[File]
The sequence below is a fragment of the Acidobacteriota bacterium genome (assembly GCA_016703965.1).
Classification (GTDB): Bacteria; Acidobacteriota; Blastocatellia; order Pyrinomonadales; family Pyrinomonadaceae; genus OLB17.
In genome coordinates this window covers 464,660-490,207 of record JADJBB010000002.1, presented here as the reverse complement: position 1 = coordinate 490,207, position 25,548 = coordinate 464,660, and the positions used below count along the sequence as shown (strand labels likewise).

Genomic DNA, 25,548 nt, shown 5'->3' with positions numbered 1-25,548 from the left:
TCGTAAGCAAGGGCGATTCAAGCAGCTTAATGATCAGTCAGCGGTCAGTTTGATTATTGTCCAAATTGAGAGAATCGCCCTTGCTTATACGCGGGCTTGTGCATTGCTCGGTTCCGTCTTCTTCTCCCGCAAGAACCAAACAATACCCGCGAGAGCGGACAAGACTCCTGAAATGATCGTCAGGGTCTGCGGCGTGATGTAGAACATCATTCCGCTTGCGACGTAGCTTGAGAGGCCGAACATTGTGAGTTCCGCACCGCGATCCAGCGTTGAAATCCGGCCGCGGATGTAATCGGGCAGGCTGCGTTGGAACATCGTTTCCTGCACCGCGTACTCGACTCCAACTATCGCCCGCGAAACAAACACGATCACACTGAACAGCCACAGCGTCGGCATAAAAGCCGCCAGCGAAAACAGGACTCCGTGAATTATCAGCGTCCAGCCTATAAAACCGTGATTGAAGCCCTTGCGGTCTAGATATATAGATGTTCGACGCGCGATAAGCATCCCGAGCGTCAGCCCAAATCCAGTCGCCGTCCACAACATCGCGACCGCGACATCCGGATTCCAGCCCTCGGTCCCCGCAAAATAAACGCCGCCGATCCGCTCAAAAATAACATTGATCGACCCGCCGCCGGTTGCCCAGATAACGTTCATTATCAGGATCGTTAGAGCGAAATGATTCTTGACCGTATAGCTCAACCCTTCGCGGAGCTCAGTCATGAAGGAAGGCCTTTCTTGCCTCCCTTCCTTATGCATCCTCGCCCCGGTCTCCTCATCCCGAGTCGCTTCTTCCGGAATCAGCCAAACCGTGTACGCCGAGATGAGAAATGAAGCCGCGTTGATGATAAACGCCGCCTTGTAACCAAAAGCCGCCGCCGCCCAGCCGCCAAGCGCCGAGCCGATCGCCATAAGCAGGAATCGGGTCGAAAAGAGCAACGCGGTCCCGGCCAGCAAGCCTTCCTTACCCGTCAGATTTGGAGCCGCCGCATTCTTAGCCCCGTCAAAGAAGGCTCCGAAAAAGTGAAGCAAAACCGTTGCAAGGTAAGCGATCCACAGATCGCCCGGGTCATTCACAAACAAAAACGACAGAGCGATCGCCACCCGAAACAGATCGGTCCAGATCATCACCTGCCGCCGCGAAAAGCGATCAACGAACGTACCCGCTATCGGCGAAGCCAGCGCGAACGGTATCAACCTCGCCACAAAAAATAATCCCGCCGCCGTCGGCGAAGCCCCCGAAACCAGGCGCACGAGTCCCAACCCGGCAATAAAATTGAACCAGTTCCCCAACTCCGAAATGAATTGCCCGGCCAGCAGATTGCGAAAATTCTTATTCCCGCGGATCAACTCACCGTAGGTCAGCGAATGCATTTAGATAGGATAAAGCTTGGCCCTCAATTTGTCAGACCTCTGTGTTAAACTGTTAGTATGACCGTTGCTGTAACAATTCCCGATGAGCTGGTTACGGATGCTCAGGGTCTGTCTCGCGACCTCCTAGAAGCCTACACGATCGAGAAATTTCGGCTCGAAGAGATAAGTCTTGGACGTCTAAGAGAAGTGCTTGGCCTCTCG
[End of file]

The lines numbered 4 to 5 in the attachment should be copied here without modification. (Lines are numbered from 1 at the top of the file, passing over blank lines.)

Genomic DNA, 25,548 nt, shown 5'->3' with positions numbered 1-25,548 from the left:
TCGTAAGCAAGGGCGATTCAAGCAGCTTAATGATCAGTCAGCGGTCAGTTTGATTATTGTCCAAATTGAGAGAATCGCCCTTGCTTATACGCGGGCTTGTGCATTGCTCGGTTCCGTCTTCTTCTCCCGCAAGAACCAAACAATACCCGCGAGAGCGGACAAGACTCCTGAAATGATCGTCAGGGTCTGCGGCGTGATGTAGAACATCATTCCGCTTGCGACGTAGCTTGAGAGGCCGAACATTGTGAGTTCCGCACCGCGATCCAGCGTTGAAATCCGGCCGCGGATGTAATCGGGCAGGCTGCGTTGGAACATCGTTTCCTGCACCGCGTACTCGACTCCAACTATCGCCCGCGAAACAAACACGATCACACTGAACAGCCACAGCGTCGGCATAAAAGCCGCCAGCGAAAACAGGACTCCGTGAATTATCAGCGTCCAGCCTATAAAACCGTGATTGAAGCCCTTGCGGTCTAGATATATAGATGTTCGACGCGCGATAAGCATCCCGAGCGTCAGCCCAAATCCAGTCGCCGTCCACAACATCGCGACCGCGACATCCGGATTCCAGCCCTCGGTCCCCGCAAAATAAACGCCGCCGATCCGCTCAAAAATAACATTGATCGACCCGCCGCCGGTTGCCCAGATAACGTTCATTATCAGGATCGTTAGAGCGAAATGATTCTTGACCGTATAGCTCAACCCTTCGCGGAGCTCAGTCATGAAGGAAGGCCTTTCTTGCCTCCCTTCCTTATGCATCCTCGCCCCGGTCTCCTCATCCCGAGTCGCTTCTTCCGGAATCAGCCAAACCGTGTACGCCGAGATGAGAAATGAAGCCGCGTTGATGATAAACGCCGCCTTGTAACCAAAAGCCGCCGCCGCCCAGCCGCCAAGCGCCGAGCCGATCGCCATAAGCAGGAATCGGGTCGAAAAGAGCAACGCGGTCCCGGCCAGCAAGCCTTCCTTACCCGTCAGATTTGGAGCCGCCGCATTCTTAGCCCCGTCAAAGAAGGCTCCGAAAAAGTGAAGCAAAACCGTTGCAAGGTAAGCGATCCACAGATCGCCCGGGTCATTCACAAACAAAAACGACAGAGCGATCGCCACCCGAAACAGATCGGTCCAGATCATCACCTGCCGCCGCGAAAAGCGATCAACGAACGTACCCGCTATCGGCGAAGCCAGCGCGAACGGTATCAACCTCGCCACAAAAAATAATCCCGCCGCCGTCGGCGAAGCCCCCGAAACCAGGCGCACGAGTCCCAACCCGGCAATAAAATTGAACCAGTTCCCCAACTCCGAAATGAATTGCCCGGCCAGCAGATTGCGAAAATTCTTATTCCCGCGGATCAACTCACCGTAGGTCAGCGAATGCATTTAGATAGGATAAAGCTTGGCCCTCAATTTGTCAGACCTCTGTGTTAAACTGTTAGTATGACCGTTGCTGTAACAATTCCCGATGAGCTGGTTACGGATGCTCAGGGTCTGTCTCGCGACCTCCTAGAAGCCTACACGATCGAGAAATTTCGGCTCGAAGAGATAAGTCTTGGACGTCTAAGAGAAGTGCTTGGCCTCTCG